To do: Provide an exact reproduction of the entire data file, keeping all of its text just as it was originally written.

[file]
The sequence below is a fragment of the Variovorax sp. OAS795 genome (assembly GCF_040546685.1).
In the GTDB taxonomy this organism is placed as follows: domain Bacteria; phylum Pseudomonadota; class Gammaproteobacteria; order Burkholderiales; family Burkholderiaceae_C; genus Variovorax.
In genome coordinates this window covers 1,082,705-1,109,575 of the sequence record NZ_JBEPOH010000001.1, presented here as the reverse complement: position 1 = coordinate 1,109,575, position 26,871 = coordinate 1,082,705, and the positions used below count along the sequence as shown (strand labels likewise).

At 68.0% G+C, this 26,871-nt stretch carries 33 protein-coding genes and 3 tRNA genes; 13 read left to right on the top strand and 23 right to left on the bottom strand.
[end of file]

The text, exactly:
The sequence below is a fragment of the Variovorax sp. OAS795 genome (assembly GCF_040546685.1).
In the GTDB taxonomy this organism is placed as follows: domain Bacteria; phylum Pseudomonadota; class Gammaproteobacteria; order Burkholderiales; family Burkholderiaceae_C; genus Variovorax.
In genome coordinates this window covers 1,082,705-1,109,575 of the sequence record NZ_JBEPOH010000001.1, presented here as the reverse complement: position 1 = coordinate 1,109,575, position 26,871 = coordinate 1,082,705, and the positions used below count along the sequence as shown (strand labels likewise).

At 68.0% G+C, this 26,871-nt stretch carries 33 protein-coding genes and 3 tRNA genes; 13 read left to right on the top strand and 23 right to left on the bottom strand.